EDF wind farm to save 400,000 tonnes of CO₂ a year

EDF invests in wind far

EDF subsidiary EDF Renewables has begun construction on a new offshore wind farm in Scotland. The renewable energy project will create thousands of jobs, contribute hundreds of millions to the Scottish economy and potentially supply enough low carbon electricity for around 375,000 homes, more than a city the size of Edinburgh.



What details has EDF announced?

Neart na Gaoithe, or "strength of the wind" in Gaelic, will have a capacity of around 450 megawatts and could offset over 400,000 tonnes of CO₂ emissions each year.

The 105 km2 Neart na Gaoithe (NnG) farm is to be completed 15.5 km off the Fife coast and has been in the planning since 2009. NnG was bought by EDF Renewables in 2018.

caring earth

EDF Renewables UK CEO Matthieu Hue said the firm was “excited to get work under way”.

“The 450 MW NnG project will play an important role in de-carbonising the UK electricity system and is a further example of EDF Renewables continuous investment and growth in Scotland,” he said.

The project is backed by Irish energy company ESB, which will have a 50% stake, along with investment from 25 financial institutions. Up to £1.8bn will be invested in the infrastructure.

The price for electricity produced by NnG is protected for 15 years by a UK government scheme called a Contract for Difference. This insulates developers of significant renewable energy projects from unpredictable wholesale prices and protects consumers from footing the bill when electricity prices are high.

The equipment for the array is now being built and offshore construction will run from June 2020 to completion in 2023.


What does the project mean for Scotland?

NnG represents a welcome enlargement of the offshore wind industry in Scotland, meaning new jobs both directly with EDF and through the manufacturing opportunities created by the project. Around 3,400 people are currently employed in Scotland’s offshore wind industry.

The company's Edinburgh team has already increased from 44 to over 100 employees in preparation for the project.

The farm will be kept running by workers at the NnG operations and maintenance base in Eyemouth Harbour where fifty permanent jobs are likely to be created.

NnG Project Director Matthias Haag said his team were looking forward to working on the “fantastic project” and collaborating with local businesses.

“Each of our main contractors will be introduced to further Scottish contractors through the Forth and Tay offshore cluster which we have supported since it was formed this year,” he said.

It is designed to maximise local supply chain and employment opportunities as much as possible.
NnG Project Director Matthias Haag

Each of the farm’s 54 wind turbine generators will have a capacity of eight megawatts (MW) and will be provided by the Spanish firm Siemens Gamesa Renewable Energy. The foundations will be installed by Italian firm Saipem.

The turbines will all be assembled in Dundee and Scotland’s BiFab is contracted to construct a number of the foundation jackets which the turbines will stand on. An investment of £40m for the Port of Dundee has already been announced.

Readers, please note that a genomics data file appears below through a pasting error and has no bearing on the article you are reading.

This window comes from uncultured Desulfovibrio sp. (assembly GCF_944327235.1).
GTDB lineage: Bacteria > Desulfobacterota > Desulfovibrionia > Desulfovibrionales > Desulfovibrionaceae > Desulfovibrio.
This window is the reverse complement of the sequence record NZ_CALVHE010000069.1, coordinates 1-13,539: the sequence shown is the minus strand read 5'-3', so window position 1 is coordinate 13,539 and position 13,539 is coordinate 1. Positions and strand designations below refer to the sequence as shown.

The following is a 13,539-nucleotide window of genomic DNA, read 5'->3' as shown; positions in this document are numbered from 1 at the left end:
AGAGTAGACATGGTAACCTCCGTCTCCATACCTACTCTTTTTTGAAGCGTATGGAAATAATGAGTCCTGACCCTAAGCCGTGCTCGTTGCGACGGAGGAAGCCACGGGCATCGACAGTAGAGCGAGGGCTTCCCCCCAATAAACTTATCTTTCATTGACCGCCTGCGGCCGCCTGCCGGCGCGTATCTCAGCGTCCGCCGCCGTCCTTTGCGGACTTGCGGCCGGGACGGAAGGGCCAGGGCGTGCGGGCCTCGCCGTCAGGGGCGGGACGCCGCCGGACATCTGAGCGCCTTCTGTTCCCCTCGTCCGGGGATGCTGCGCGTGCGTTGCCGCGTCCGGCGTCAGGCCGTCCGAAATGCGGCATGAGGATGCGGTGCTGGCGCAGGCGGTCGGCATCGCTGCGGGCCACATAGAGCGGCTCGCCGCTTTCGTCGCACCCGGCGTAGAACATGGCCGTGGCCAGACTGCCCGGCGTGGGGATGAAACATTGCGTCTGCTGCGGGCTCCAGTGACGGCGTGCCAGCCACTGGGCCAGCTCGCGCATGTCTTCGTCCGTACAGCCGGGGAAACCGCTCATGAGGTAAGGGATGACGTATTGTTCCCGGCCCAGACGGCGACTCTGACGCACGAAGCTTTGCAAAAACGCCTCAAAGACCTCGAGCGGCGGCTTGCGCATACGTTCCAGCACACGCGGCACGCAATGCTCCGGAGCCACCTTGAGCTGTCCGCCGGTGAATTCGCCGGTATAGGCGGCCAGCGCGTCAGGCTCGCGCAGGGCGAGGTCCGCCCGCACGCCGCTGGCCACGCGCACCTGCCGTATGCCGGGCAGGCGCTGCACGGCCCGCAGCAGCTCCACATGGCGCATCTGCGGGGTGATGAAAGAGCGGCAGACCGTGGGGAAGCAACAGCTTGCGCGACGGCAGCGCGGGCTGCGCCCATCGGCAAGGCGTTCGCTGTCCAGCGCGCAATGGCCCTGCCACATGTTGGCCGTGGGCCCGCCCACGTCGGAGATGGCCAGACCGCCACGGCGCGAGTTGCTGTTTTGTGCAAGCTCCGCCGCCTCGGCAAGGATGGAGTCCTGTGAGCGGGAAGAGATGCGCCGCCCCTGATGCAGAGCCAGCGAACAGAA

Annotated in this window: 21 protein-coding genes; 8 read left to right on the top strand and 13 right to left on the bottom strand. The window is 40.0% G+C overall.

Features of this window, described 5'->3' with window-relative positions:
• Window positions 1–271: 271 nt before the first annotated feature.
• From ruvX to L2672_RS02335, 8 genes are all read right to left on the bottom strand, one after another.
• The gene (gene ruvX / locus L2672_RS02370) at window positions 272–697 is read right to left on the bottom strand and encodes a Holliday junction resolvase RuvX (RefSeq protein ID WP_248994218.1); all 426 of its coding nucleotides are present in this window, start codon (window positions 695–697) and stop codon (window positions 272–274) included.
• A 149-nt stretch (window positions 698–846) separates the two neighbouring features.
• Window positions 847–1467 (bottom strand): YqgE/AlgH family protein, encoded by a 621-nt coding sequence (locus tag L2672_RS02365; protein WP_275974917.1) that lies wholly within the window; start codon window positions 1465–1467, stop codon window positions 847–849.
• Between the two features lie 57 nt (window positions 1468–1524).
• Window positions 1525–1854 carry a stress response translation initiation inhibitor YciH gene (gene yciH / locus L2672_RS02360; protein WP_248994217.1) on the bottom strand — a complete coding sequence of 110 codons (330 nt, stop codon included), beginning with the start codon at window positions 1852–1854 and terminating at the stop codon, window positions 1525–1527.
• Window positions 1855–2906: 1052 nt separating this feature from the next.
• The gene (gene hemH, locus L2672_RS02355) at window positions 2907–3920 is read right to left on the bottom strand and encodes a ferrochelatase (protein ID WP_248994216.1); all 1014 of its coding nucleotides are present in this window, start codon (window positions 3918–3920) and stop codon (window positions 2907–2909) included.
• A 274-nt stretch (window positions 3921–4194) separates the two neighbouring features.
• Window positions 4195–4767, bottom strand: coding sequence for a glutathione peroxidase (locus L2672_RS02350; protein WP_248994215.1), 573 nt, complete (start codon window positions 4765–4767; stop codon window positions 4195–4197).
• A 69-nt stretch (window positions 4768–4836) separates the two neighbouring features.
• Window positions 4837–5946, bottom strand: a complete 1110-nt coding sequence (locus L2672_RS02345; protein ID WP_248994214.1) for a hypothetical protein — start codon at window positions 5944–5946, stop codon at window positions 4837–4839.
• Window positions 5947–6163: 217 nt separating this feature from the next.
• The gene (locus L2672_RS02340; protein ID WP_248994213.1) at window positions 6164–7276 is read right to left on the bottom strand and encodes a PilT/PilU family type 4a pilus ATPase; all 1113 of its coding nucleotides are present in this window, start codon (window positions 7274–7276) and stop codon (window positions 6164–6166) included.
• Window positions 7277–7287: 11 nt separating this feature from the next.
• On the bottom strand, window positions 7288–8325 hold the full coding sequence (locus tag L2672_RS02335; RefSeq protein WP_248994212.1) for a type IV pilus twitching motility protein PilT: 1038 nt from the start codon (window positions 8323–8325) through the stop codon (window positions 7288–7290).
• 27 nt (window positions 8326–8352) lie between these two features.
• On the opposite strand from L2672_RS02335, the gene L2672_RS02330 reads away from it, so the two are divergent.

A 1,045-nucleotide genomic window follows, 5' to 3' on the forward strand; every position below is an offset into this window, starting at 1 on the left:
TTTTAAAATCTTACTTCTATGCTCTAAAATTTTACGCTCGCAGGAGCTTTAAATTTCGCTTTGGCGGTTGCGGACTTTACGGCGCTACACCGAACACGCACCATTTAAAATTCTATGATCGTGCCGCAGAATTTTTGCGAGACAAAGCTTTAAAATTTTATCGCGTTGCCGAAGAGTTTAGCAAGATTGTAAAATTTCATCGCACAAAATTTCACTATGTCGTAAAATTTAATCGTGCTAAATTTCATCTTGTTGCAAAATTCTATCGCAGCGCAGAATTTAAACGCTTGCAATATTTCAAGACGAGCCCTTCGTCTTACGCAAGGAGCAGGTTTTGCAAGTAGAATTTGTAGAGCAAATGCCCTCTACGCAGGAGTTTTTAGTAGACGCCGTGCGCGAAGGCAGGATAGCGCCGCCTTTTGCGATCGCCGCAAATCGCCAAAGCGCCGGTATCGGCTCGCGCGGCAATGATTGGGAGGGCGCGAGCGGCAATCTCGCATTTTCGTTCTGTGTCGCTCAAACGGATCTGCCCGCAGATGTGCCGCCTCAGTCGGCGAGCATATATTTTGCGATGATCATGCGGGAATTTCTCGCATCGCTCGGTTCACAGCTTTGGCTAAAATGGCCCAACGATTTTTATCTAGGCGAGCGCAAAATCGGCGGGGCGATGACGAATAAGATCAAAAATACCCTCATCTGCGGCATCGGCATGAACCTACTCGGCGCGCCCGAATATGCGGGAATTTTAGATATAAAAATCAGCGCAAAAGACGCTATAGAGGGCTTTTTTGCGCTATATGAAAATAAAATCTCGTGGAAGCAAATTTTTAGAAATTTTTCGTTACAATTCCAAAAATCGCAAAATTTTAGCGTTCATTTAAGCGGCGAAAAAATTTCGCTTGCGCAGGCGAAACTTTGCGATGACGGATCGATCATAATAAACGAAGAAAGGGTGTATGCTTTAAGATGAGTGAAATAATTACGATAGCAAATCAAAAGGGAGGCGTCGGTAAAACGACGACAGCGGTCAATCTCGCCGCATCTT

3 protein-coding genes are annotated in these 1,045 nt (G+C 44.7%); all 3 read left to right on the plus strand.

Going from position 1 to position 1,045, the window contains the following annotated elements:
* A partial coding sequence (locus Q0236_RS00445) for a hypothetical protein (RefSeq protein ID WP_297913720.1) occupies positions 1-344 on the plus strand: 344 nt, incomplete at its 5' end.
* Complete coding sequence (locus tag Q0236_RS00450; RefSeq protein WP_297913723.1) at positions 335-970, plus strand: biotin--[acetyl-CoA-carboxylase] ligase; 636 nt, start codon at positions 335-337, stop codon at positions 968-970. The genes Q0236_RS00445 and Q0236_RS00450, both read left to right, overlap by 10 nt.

The Scottish Government’s Finance Secretary Derek Mackay welcomed the “positive news” of jobs and investment in local communities for the Port of Dundee, Eyemouth Harbour and Fife.

“The Scottish Government is actively encouraging developers to explore every possible option to help the Scottish supply chain in the development of future offshore wind projects,” he said.

“While we believe that much more is possible from across the whole sector, today’s announcement is another welcome step in the right direction.”

What is EDF Renewables?EDF Renewables is a joint venture between the global EDF Renewables Group and UK supplier EDF Energy, both wholly-owned subsidiaries of the French energy giant EDF. The company currently has a wind farm and battery storage capacity of more than 965MW, including 496MW in Scotland. In the UK, EDF Energy gets 72% of its energy from nuclear, with a mix of coal, gas and renewables making up the remainder. At 11.7% renewables are its second biggest source and, with projects like NnG, the firm’s CAP 2030 strategy aims to double that figure by 2030.

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The Scottish government has set a goal of net zero carbon emissions by 2045, five years earlier than the target set by the UK government in Westminster.

To help meet this objective the recently-formed Scottish Offshore Wind Energy Council wants to increase the country’s current 1 gigawatt (GW) offshore capacity to 8GW by 2030.

That figure would fulfill the energy demands of 5.2 million households, more than twice the total number currently in Scotland. The surplus power would go towards meeting the needs of business, industry and the public sector or sold on to the rest of the UK.

With its addition of almost half a gigawatt the NnG scheme is a good step on the road to making that 8GW capacity a reality.

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